“How to Be Together” by Abby E. Murray

Abby E. Murray


Ask a second grader.
Mine stood at the top
of the stairs, masked,
looking down at me
in the basement, masked,
unable to hold her,
my skin white-green
and slick with virus.
I am teaching her
how to be separate,
how not to hug me
until the doctor says.
When she told me
she missed my arms
so much her knees
wobbled, her eyes
were two wet pebbles
dropped in a gutter.
For what do pebbles
give thanks? How does
a gutter say grace?
I couldn’t even ask
these questions aloud,
so how she discovered
the answer is a mystery
to me: she ran outside,
around the house
to the basement window.
All I had to do was
open it, and that was,
in fact, all I could do.
She found two stones
in the yard, one smaller
than the other, both
of them rough and cold,
then hopped them toward
each other on the bricks
of the window ledge:
uno, dos, aquí. Here we are,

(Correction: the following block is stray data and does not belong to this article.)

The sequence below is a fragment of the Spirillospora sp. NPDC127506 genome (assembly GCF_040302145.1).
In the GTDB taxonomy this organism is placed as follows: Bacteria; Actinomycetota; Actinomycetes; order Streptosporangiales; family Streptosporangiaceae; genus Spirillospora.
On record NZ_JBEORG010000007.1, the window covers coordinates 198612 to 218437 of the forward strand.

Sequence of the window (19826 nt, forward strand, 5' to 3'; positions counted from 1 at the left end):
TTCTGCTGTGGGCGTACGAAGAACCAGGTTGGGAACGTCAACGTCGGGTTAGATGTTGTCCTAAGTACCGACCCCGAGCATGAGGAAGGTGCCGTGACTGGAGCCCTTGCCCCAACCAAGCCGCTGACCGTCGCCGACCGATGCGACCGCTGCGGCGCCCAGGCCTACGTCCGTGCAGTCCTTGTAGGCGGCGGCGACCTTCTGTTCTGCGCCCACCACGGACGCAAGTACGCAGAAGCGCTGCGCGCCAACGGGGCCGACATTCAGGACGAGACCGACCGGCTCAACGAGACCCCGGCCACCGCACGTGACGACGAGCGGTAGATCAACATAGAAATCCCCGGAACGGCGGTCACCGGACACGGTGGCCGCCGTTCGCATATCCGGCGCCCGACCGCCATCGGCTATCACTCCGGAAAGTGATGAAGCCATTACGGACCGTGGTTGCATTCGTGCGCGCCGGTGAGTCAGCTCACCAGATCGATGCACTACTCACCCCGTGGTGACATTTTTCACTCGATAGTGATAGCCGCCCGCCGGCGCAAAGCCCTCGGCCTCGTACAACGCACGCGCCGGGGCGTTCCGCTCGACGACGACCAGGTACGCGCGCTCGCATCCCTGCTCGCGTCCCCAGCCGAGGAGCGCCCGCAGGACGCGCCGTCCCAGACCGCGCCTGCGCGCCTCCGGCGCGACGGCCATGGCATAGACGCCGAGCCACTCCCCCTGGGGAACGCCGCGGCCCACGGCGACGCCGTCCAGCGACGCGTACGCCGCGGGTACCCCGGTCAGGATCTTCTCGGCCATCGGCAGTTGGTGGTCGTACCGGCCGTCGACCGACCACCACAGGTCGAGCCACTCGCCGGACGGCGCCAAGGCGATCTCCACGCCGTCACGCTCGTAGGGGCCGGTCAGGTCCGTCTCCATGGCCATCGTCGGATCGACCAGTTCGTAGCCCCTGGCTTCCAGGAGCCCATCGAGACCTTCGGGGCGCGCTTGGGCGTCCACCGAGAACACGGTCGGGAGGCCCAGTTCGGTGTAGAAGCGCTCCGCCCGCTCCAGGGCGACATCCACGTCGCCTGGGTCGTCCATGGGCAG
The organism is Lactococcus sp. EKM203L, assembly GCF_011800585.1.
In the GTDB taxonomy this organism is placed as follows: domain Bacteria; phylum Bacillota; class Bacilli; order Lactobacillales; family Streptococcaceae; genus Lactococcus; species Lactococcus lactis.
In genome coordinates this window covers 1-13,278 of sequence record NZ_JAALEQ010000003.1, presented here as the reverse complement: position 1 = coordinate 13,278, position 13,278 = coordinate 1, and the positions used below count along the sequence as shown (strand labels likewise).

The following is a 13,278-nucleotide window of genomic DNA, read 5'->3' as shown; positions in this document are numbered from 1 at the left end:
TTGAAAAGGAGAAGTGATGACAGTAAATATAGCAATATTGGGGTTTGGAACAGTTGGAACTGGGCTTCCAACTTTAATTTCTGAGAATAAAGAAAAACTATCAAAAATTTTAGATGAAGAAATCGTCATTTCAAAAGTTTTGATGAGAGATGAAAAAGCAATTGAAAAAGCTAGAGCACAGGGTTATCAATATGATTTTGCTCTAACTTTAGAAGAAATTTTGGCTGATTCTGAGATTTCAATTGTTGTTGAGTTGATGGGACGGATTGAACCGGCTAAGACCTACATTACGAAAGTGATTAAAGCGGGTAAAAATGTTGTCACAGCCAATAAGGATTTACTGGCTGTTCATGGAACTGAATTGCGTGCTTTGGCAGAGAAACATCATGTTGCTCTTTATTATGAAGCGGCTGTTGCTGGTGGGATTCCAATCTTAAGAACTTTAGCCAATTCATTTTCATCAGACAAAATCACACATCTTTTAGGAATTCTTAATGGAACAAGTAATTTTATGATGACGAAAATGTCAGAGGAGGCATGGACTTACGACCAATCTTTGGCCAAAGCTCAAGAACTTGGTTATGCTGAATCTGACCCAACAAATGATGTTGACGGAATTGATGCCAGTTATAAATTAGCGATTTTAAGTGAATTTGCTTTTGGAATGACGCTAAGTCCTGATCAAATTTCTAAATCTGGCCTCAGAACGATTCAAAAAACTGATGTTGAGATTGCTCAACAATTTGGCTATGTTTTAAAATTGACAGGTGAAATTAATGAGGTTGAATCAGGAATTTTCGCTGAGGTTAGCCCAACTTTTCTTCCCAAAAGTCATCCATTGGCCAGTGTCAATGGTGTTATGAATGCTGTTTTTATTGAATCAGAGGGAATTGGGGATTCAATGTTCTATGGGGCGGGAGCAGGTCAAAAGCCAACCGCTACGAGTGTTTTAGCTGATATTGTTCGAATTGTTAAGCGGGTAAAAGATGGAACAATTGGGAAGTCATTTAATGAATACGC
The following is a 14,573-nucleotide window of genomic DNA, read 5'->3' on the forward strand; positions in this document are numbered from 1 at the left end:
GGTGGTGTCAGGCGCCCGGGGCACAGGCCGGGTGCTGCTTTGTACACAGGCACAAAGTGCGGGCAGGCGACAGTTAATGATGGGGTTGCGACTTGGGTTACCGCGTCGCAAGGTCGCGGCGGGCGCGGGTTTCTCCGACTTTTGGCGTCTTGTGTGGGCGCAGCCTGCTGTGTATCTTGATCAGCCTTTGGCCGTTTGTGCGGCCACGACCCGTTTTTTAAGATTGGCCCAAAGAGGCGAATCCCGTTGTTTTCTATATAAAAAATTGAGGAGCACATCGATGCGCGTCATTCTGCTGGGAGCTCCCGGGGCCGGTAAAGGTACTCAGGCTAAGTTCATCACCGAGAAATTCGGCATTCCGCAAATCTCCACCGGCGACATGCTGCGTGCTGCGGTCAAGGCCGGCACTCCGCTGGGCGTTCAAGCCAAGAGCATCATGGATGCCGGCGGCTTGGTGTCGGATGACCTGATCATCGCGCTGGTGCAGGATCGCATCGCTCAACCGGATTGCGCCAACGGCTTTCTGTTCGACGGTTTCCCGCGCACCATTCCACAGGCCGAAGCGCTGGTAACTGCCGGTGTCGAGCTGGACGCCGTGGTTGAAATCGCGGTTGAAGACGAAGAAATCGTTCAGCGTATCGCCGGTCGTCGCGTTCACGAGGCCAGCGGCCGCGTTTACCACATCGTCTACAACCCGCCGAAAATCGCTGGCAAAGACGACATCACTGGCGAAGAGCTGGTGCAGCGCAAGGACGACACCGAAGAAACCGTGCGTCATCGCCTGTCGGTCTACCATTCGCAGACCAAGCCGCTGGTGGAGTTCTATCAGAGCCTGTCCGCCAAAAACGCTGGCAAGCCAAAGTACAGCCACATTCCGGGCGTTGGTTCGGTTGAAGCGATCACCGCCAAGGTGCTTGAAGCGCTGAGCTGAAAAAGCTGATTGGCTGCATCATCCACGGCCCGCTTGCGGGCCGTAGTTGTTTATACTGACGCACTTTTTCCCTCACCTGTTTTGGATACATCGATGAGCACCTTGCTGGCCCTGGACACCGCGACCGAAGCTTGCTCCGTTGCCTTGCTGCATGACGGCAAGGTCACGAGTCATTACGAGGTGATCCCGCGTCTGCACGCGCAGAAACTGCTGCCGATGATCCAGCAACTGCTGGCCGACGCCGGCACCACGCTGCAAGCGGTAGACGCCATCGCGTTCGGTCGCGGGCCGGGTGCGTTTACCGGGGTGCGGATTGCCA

she said, this is you
and this is me, together.
Simple and exact.
People, you know you
are not a child anymore
when love shocks you.
I laid there, amazed
by how much light
two chunks of rock
could give, dazed
by the feast of blankets
glowing around me.
Each shallow breath
was a divine bite.
My daughter was
curled up with me
outside in the late
November sun,
which becomes a new
shade of gold even
on grey surfaces, even
when you think
those colors couldn’t
be further apart.

from Poets Respond
November 23, 2021


Abby E. Murray: “This is a poem of thanksgiving—maybe not so much in honor of the holiday as in celebration of people who know how to be together through a crisis. In my case, I’m thinking of my seven-year-old daughter. Although I’m vaccinated, I contracted Covid and it’s been brutal. I wrote this on a good day.” (web)

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